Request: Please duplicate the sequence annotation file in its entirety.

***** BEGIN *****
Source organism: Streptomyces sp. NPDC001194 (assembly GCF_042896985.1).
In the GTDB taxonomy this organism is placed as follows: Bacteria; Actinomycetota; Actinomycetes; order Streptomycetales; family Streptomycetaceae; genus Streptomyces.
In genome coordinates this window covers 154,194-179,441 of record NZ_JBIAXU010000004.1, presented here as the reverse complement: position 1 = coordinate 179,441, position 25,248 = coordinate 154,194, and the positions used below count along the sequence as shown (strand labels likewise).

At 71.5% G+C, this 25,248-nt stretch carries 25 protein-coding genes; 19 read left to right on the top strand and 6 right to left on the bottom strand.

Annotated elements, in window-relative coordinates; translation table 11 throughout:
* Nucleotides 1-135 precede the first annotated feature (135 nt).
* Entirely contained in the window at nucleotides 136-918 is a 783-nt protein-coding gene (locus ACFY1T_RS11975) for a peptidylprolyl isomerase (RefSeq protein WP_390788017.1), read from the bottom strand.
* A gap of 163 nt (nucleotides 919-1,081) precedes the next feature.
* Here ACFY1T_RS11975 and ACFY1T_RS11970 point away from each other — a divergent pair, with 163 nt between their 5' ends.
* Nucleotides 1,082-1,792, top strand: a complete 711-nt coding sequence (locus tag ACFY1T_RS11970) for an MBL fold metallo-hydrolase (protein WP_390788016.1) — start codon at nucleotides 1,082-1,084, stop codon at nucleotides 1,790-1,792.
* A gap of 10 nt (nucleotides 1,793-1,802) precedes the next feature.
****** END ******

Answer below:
Source organism: Streptomyces sp. NPDC001194 (assembly GCF_042896985.1).
In the GTDB taxonomy this organism is placed as follows: Bacteria; Actinomycetota; Actinomycetes; order Streptomycetales; family Streptomycetaceae; genus Streptomyces.
In genome coordinates this window covers 154,194-179,441 of record NZ_JBIAXU010000004.1, presented here as the reverse complement: position 1 = coordinate 179,441, position 25,248 = coordinate 154,194, and the positions used below count along the sequence as shown (strand labels likewise).

At 71.5% G+C, this 25,248-nt stretch carries 25 protein-coding genes; 19 read left to right on the top strand and 6 right to left on the bottom strand.

Annotated elements, in window-relative coordinates; translation table 11 throughout:
* Nucleotides 1-135 precede the first annotated feature (135 nt).
* Entirely contained in the window at nucleotides 136-918 is a 783-nt protein-coding gene (locus ACFY1T_RS11975) for a peptidylprolyl isomerase (RefSeq protein WP_390788017.1), read from the bottom strand.
* A gap of 163 nt (nucleotides 919-1,081) precedes the next feature.
* Here ACFY1T_RS11975 and ACFY1T_RS11970 point away from each other — a divergent pair, with 163 nt between their 5' ends.
* Nucleotides 1,082-1,792, top strand: a complete 711-nt coding sequence (locus tag ACFY1T_RS11970) for an MBL fold metallo-hydrolase (protein WP_390788016.1) — start codon at nucleotides 1,082-1,084, stop codon at nucleotides 1,790-1,792.
* A gap of 10 nt (nucleotides 1,793-1,802) precedes the next feature.